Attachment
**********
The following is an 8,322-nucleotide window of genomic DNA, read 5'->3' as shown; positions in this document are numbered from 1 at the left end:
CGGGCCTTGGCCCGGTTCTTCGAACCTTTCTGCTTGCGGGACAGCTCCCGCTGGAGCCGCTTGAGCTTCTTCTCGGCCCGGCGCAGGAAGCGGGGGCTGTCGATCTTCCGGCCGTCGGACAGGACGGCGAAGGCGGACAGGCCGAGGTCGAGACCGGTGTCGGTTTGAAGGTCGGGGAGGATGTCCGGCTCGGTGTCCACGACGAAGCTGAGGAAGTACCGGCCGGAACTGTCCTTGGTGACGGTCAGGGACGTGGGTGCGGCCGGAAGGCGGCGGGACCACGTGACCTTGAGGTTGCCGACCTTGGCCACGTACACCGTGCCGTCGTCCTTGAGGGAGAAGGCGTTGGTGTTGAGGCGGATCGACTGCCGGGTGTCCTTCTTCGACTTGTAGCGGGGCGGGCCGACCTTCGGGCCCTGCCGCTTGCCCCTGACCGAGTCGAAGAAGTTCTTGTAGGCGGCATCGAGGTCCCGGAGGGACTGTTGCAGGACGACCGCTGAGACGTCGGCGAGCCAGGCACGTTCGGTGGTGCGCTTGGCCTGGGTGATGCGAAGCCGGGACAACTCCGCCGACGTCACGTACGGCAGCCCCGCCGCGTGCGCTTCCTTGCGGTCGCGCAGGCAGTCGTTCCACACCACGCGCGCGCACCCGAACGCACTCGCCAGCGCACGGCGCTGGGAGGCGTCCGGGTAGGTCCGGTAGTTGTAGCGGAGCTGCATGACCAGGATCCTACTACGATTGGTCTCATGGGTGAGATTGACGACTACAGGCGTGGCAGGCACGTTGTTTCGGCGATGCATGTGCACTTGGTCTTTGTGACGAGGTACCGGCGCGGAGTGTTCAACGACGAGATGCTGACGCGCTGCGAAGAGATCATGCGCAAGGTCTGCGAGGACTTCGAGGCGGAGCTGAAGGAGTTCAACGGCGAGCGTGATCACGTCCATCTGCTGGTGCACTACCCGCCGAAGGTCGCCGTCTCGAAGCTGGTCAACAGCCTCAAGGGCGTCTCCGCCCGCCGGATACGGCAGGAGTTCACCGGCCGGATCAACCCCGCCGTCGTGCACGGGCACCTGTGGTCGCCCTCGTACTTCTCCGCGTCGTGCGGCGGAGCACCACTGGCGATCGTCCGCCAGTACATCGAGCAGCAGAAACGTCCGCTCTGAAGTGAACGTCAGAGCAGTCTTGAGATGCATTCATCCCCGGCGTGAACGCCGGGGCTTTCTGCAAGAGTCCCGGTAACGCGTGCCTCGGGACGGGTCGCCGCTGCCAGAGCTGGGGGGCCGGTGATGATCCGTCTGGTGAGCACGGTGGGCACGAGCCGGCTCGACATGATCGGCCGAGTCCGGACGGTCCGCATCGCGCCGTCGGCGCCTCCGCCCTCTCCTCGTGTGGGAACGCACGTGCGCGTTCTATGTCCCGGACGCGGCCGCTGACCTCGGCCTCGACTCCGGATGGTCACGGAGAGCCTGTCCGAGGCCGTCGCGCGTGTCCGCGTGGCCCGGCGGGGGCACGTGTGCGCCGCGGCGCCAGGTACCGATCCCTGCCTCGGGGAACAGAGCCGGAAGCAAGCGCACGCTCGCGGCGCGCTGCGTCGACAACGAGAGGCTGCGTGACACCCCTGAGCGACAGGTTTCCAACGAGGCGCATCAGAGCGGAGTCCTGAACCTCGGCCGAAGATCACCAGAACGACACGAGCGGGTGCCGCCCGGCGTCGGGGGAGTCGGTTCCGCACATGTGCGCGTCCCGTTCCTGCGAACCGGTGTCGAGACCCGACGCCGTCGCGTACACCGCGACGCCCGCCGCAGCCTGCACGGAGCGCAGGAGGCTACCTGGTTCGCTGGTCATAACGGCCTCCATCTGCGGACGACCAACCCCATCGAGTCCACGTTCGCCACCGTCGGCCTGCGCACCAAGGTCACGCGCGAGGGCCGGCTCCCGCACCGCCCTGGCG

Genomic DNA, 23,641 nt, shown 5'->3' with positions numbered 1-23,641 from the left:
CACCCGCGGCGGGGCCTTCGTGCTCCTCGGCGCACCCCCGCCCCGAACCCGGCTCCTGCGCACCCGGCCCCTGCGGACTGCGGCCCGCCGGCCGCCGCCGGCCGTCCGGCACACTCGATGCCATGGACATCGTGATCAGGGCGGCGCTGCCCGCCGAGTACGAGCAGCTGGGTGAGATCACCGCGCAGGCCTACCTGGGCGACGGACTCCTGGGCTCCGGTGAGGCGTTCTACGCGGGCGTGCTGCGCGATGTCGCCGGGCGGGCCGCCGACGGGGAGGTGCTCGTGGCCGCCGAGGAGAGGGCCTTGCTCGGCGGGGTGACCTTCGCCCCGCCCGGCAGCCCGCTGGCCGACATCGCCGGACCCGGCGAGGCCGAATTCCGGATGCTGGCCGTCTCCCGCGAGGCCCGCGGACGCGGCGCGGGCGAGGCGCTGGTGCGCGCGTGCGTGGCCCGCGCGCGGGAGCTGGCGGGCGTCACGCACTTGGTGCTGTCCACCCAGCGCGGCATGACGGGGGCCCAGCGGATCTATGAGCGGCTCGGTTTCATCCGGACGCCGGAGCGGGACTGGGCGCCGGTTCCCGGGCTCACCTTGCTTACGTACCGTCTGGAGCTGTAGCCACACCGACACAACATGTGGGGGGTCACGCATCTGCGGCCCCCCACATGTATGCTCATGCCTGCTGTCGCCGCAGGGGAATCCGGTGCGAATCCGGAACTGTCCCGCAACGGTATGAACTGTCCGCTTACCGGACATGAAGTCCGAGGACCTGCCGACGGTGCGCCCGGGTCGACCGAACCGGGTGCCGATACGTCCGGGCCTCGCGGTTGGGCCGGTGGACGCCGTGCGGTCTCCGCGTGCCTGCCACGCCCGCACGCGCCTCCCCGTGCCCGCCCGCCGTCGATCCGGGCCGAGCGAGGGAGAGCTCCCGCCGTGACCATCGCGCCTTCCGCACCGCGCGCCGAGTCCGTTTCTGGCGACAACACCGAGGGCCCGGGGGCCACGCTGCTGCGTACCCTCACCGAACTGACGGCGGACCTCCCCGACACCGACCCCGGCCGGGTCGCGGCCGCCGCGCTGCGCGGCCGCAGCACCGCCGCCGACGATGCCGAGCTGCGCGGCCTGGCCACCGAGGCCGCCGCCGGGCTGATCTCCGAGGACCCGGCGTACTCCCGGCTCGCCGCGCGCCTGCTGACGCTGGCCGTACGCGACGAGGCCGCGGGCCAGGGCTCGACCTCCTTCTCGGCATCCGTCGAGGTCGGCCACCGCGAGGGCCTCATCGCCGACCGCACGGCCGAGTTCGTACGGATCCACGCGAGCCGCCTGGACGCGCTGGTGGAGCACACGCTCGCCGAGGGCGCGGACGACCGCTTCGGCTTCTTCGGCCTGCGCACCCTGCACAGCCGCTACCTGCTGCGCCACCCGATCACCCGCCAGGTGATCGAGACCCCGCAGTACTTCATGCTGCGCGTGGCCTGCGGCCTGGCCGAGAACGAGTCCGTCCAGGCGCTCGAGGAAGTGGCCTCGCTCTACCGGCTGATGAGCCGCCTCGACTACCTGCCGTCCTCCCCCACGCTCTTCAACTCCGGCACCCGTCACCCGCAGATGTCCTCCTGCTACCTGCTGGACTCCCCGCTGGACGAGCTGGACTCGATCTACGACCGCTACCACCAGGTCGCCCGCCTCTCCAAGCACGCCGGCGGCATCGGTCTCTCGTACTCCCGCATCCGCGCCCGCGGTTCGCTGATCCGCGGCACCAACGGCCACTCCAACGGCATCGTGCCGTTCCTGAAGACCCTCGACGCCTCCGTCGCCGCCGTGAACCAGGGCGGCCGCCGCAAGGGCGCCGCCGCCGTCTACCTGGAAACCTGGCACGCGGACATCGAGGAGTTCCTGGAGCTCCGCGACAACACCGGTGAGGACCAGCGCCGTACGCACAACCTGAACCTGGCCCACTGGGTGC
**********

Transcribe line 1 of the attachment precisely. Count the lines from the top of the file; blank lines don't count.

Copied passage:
The following is an 8,322-nucleotide window of genomic DNA, read 5'->3' as shown; positions in this document are numbered from 1 at the left end: